VILNIUS - Planned changes in tax policies in Russia's Kaliningrad could force many Lithuanian companies to revise their investment plans in the exclave, the daily Lietuvos Rytas wrote last week.
Russian authorities are reportedly preparing to reduce - or eliminate outright - certain tax exemptions and reductions currently enjoyed by investors in the exclave. It is planned that the tax concessions - mainly a deep reduction in VAT - will only be provided to large businesses that have invested at least 10 million euros in the Russian exclave.
More than 600 Lithuanian-owned companies currently operate in the free economic zone - many of them ostensibly to avoid taxes - but only a few would qualify under the proposed requirement.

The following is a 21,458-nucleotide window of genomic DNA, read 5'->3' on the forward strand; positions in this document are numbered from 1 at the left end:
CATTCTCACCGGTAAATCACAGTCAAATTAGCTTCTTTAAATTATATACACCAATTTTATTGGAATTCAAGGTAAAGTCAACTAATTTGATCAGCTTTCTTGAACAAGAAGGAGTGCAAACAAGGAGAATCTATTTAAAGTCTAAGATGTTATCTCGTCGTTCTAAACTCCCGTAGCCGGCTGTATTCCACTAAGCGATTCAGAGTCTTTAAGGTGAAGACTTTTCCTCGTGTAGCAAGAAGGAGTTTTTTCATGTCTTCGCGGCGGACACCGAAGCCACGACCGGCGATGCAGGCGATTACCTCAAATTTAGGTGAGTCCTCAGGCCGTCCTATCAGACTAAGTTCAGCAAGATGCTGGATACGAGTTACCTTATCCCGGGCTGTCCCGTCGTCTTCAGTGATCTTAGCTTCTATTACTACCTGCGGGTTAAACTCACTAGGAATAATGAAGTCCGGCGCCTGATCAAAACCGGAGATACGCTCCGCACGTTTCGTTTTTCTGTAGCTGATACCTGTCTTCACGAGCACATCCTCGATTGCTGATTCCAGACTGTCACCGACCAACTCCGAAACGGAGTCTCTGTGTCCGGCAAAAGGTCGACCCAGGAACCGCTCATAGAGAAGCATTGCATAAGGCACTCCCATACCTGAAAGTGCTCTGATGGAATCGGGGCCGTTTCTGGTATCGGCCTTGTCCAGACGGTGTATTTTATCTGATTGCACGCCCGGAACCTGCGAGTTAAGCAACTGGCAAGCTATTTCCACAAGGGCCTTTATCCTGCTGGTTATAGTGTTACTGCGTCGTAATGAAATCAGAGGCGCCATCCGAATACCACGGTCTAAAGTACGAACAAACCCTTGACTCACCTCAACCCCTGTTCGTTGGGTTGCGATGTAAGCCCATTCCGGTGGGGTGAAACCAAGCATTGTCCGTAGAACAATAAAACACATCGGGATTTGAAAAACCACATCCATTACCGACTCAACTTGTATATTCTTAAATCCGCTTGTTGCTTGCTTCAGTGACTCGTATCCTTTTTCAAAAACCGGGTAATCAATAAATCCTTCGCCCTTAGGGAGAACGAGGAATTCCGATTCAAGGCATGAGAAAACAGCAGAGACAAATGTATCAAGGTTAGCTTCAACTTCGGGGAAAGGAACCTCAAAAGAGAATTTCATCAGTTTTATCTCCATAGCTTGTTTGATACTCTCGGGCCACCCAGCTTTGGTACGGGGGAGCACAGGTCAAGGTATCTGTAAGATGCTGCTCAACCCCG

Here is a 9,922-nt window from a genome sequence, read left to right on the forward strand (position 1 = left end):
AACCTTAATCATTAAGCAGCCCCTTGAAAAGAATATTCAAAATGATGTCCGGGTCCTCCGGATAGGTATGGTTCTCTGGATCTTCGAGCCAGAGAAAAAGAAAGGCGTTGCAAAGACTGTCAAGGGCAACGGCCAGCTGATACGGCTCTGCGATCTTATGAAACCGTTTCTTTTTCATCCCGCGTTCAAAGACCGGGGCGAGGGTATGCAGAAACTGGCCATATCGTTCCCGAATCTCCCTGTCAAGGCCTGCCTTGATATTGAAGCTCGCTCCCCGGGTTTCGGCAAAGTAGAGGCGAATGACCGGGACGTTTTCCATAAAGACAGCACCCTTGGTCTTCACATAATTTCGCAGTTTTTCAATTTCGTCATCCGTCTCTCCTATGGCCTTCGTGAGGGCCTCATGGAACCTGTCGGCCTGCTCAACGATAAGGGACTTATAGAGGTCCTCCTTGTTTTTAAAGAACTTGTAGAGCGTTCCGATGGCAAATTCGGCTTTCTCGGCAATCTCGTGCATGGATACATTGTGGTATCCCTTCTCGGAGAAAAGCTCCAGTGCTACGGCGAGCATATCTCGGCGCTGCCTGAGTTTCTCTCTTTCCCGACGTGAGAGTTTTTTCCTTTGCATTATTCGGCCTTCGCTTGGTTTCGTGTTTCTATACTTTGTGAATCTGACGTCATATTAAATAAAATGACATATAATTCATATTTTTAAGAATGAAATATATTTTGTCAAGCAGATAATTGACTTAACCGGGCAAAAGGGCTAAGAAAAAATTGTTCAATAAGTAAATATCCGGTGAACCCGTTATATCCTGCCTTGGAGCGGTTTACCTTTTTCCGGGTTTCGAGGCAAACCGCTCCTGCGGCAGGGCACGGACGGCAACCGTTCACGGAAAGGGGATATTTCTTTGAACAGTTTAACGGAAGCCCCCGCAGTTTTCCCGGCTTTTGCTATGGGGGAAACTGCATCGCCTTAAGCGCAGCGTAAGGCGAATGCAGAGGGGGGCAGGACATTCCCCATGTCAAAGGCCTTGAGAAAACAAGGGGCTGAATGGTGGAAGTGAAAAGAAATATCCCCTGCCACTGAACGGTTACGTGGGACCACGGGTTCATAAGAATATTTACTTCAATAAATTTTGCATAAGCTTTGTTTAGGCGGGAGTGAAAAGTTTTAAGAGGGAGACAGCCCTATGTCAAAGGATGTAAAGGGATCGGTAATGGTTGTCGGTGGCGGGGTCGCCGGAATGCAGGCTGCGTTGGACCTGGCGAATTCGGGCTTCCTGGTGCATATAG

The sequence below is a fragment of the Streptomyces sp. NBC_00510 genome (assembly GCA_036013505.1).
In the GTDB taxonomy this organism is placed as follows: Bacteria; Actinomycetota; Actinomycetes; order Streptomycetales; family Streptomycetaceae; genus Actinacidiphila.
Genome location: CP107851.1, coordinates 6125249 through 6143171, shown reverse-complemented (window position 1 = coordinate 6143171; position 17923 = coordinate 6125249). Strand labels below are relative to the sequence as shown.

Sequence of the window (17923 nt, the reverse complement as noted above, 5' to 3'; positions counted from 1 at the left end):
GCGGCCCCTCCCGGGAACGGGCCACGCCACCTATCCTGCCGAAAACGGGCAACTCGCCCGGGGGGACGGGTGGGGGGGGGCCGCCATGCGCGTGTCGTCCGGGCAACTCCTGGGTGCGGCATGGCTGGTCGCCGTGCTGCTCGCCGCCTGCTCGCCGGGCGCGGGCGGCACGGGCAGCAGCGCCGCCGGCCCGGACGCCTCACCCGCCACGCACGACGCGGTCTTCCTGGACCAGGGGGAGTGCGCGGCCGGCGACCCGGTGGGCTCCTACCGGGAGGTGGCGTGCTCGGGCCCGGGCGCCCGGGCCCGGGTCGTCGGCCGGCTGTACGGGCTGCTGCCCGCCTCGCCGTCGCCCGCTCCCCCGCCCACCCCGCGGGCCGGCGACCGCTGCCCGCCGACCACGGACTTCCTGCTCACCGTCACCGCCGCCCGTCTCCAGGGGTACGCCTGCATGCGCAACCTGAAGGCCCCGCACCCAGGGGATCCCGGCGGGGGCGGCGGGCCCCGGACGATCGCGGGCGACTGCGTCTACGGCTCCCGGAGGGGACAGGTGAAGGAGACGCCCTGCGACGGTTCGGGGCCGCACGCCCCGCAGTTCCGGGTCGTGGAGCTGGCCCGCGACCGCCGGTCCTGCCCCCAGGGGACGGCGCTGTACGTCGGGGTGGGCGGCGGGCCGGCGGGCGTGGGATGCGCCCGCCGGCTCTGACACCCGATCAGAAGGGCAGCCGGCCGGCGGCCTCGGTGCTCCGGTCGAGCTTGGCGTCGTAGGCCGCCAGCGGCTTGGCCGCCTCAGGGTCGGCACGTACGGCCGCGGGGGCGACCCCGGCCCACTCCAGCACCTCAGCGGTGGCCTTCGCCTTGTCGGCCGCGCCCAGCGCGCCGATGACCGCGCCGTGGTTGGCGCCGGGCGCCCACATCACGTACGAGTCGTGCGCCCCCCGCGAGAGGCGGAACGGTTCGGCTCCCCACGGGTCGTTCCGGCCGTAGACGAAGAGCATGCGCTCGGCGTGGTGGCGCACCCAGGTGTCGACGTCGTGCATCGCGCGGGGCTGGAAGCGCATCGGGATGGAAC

"Lithuanian businesspeople who are working here are worried, since no one can say today whether the tax privileges will remain in place tomorrow," Donatas Butkus, economic attache at the consulate general in Kaliningrad, was quoted as saying.
Tax incentives and cheaper labor are the main factors that have lured Lithuanians to invest in Kaliningrad. Some clothing, furniture and confectionery firms have moved part of their production to the isolated Russian region. According to the report, Lithuanian companies that have already invested in Kaliningrad hope that the tax increases will be phased in over 10 years.
The free economic zone was established in Kaliningrad in 1996, but according to many Russian economists it has failed to produce the expected economic results.